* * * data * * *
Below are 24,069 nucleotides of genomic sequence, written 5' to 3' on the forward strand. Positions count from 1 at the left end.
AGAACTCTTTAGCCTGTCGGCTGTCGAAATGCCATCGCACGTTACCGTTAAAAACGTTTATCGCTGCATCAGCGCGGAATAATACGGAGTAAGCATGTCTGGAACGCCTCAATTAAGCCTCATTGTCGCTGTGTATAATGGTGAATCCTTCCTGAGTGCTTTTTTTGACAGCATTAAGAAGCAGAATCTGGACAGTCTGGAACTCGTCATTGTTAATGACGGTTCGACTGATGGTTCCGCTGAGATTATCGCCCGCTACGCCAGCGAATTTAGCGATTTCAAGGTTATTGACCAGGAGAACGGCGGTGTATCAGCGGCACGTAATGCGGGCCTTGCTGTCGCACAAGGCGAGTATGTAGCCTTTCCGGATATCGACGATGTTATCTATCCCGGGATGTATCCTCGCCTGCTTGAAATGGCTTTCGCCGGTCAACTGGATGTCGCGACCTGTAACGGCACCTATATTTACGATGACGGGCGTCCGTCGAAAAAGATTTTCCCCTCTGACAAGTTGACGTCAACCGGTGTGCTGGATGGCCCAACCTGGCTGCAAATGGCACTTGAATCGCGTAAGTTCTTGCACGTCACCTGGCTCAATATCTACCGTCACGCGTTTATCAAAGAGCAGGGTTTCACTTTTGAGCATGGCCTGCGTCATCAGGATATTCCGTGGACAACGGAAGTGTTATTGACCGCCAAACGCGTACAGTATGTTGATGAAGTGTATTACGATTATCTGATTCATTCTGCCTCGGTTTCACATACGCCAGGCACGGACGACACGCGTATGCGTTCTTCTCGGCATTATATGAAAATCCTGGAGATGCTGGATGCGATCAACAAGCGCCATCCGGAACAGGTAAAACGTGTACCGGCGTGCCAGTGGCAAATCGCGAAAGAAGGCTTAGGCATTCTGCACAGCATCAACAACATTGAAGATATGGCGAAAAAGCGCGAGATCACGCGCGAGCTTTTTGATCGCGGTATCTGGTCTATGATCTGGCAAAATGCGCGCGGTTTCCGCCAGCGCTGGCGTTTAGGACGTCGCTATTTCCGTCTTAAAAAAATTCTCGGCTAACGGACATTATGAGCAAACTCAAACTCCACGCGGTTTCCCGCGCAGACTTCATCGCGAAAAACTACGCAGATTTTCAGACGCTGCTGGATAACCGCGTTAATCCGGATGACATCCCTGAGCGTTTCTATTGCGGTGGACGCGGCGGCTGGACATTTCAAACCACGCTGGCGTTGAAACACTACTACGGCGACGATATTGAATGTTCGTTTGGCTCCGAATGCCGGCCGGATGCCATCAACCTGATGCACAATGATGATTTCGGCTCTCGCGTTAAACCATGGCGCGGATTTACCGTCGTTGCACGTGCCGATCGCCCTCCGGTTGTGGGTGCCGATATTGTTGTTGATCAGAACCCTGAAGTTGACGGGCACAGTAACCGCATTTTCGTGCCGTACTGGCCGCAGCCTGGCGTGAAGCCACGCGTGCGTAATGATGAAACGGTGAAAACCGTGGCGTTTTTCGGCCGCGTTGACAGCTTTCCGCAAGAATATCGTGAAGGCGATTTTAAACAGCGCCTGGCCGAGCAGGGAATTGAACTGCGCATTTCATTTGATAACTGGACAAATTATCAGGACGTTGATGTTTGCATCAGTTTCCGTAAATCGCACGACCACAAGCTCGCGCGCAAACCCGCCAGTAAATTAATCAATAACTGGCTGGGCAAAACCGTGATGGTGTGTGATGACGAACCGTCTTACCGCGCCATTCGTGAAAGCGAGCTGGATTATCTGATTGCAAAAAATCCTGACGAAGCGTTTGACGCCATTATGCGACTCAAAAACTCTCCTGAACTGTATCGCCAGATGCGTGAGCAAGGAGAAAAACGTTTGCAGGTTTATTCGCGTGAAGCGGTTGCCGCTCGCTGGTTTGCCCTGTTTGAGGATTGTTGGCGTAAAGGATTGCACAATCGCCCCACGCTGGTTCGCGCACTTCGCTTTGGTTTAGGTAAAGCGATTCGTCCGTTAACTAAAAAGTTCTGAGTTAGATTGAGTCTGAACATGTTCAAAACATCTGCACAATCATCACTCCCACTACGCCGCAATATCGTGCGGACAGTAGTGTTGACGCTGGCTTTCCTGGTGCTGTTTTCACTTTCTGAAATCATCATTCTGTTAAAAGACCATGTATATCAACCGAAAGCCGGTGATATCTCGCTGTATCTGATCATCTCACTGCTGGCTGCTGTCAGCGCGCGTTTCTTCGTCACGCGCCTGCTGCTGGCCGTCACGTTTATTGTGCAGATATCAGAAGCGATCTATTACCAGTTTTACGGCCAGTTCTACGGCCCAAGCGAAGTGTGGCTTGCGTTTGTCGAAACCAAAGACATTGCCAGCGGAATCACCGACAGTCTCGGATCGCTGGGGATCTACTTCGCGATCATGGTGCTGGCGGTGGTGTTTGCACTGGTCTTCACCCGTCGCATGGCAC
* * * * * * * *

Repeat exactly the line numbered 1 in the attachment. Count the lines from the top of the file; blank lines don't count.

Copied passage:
Below are 24,069 nucleotides of genomic sequence, written 5' to 3' on the forward strand. Positions count from 1 at the left end.